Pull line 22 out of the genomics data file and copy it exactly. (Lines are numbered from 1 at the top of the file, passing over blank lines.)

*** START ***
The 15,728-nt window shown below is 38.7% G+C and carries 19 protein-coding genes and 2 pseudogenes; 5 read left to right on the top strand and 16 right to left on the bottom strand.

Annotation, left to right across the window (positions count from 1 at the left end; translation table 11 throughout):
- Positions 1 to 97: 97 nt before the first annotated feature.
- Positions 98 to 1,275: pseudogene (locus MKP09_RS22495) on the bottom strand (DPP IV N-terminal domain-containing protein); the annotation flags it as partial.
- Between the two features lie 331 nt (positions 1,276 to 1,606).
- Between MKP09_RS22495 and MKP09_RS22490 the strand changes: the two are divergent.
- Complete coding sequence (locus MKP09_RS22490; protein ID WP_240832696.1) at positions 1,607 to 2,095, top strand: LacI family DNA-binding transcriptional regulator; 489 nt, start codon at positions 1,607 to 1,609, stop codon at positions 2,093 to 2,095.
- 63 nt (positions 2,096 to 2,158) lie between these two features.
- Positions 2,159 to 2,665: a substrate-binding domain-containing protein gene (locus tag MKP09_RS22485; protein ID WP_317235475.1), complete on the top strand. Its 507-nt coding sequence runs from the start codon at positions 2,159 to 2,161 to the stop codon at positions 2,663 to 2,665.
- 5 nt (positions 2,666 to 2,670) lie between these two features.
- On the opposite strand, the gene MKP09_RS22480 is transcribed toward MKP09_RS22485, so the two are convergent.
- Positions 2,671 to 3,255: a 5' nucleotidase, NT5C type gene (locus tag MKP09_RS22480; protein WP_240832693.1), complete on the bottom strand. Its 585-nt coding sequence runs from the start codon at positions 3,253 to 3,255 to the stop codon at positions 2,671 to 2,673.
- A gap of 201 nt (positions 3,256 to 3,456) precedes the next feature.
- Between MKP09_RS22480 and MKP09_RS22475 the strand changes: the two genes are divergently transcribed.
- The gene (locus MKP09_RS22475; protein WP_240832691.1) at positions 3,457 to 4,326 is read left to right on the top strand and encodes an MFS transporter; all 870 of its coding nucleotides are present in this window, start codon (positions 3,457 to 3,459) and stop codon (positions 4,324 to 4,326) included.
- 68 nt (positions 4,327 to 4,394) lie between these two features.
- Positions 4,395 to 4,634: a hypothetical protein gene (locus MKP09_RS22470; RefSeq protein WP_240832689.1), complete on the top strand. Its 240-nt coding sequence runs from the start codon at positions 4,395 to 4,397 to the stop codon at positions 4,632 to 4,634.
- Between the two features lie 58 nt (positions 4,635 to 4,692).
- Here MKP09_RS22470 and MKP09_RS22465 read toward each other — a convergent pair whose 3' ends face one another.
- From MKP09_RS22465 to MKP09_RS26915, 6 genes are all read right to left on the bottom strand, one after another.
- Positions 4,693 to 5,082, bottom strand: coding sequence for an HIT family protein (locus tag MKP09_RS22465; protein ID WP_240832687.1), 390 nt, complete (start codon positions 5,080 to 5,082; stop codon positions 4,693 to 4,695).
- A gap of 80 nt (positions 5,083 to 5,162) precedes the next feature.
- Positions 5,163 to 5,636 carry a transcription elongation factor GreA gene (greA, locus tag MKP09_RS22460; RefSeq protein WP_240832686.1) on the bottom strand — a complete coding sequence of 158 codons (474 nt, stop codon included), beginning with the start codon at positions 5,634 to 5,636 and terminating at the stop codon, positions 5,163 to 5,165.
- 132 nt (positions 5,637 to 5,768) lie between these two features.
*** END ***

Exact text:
- A gap of 80 nt (positions 5,083 to 5,162) precedes the next feature.